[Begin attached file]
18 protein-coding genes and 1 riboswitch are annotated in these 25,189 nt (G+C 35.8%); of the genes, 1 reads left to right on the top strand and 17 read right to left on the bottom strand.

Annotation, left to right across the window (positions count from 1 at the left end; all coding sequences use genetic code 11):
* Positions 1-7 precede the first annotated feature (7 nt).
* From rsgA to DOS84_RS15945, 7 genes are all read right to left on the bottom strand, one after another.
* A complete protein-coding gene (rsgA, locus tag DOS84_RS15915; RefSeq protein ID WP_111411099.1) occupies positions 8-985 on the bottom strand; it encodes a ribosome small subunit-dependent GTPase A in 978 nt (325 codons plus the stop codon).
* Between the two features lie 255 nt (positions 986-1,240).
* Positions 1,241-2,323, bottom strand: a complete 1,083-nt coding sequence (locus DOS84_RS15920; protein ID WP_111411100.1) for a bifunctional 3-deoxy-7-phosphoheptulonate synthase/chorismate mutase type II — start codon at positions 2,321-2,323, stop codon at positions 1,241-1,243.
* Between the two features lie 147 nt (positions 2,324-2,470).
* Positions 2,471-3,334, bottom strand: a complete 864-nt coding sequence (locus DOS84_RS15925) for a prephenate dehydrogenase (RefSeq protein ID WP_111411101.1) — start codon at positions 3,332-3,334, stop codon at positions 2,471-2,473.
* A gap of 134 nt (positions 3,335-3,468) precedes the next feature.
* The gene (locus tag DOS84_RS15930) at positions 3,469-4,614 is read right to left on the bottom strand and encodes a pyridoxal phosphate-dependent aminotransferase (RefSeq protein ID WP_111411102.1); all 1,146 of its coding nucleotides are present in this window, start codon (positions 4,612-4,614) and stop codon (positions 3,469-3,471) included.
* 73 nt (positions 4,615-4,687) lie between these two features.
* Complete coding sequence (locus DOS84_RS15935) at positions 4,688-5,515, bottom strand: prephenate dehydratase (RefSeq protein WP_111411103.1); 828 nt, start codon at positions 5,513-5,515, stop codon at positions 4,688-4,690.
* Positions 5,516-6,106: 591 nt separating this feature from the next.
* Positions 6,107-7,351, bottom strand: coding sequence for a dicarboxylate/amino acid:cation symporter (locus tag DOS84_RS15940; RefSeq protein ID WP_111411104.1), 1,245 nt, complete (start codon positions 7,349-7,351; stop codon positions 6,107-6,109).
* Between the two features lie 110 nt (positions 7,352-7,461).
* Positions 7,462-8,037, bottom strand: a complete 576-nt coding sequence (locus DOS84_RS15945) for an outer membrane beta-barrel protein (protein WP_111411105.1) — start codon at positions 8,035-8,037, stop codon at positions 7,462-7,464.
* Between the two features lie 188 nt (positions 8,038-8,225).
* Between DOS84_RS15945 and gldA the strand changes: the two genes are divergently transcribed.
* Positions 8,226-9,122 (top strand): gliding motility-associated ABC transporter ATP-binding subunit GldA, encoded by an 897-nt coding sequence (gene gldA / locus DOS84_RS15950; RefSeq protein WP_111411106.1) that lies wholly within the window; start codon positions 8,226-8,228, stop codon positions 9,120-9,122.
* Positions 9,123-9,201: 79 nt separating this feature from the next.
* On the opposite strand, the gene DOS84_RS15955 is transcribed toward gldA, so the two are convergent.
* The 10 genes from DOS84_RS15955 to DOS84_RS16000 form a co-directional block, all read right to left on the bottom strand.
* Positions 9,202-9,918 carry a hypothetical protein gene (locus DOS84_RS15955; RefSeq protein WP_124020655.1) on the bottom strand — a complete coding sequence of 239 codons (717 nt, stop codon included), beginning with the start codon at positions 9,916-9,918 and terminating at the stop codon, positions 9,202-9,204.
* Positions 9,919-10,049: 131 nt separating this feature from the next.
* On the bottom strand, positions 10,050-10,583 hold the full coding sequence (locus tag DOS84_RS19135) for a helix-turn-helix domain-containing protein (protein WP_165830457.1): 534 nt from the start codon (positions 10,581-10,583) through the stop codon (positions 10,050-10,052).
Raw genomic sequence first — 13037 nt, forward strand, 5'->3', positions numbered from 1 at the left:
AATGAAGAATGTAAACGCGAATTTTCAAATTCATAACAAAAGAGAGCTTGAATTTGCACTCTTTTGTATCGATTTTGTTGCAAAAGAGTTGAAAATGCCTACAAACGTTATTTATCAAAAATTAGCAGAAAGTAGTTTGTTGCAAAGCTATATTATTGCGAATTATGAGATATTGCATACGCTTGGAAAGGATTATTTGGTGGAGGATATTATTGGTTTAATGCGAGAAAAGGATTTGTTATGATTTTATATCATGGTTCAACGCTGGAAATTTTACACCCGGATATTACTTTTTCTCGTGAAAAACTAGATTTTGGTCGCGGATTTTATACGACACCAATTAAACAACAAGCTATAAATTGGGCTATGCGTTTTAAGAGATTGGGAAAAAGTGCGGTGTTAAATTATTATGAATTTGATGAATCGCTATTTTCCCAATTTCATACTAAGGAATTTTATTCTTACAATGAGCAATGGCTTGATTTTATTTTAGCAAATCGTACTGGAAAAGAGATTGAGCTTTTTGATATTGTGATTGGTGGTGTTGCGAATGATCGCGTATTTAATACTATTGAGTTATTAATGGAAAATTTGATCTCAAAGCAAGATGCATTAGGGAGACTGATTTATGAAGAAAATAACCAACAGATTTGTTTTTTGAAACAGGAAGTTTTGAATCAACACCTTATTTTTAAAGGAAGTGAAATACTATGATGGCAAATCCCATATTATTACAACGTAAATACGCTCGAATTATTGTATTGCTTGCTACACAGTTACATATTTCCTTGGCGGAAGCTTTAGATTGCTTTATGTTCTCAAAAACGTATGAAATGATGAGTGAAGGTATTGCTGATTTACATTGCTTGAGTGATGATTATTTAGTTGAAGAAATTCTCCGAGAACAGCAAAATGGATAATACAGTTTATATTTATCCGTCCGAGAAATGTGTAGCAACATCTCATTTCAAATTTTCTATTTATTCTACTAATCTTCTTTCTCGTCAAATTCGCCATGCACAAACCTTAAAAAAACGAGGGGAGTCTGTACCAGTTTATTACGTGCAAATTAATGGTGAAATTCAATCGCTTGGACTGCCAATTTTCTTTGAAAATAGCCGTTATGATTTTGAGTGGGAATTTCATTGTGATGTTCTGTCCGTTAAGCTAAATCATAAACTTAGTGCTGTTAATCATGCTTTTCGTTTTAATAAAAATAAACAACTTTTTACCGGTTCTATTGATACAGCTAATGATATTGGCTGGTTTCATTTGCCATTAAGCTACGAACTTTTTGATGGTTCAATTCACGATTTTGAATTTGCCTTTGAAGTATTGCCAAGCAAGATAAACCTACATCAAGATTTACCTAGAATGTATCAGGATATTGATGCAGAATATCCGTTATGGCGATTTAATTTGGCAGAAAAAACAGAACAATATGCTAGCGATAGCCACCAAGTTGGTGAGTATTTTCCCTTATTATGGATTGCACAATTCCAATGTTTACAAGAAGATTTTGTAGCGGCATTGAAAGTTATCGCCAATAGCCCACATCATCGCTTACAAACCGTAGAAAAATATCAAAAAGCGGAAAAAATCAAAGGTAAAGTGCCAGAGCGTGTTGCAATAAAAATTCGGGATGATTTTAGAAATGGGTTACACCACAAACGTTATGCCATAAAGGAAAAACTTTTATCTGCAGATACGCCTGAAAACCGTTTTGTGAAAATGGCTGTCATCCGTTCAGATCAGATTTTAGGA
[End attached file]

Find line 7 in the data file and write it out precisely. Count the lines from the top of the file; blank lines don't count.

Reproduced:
* Positions 1,241-2,323, bottom strand: a complete 1,083-nt coding sequence (locus DOS84_RS15920; protein ID WP_111411100.1) for a bifunctional 3-deoxy-7-phosphoheptulonate synthase/chorismate mutase type II — start codon at positions 2,321-2,323, stop codon at positions 1,241-1,243.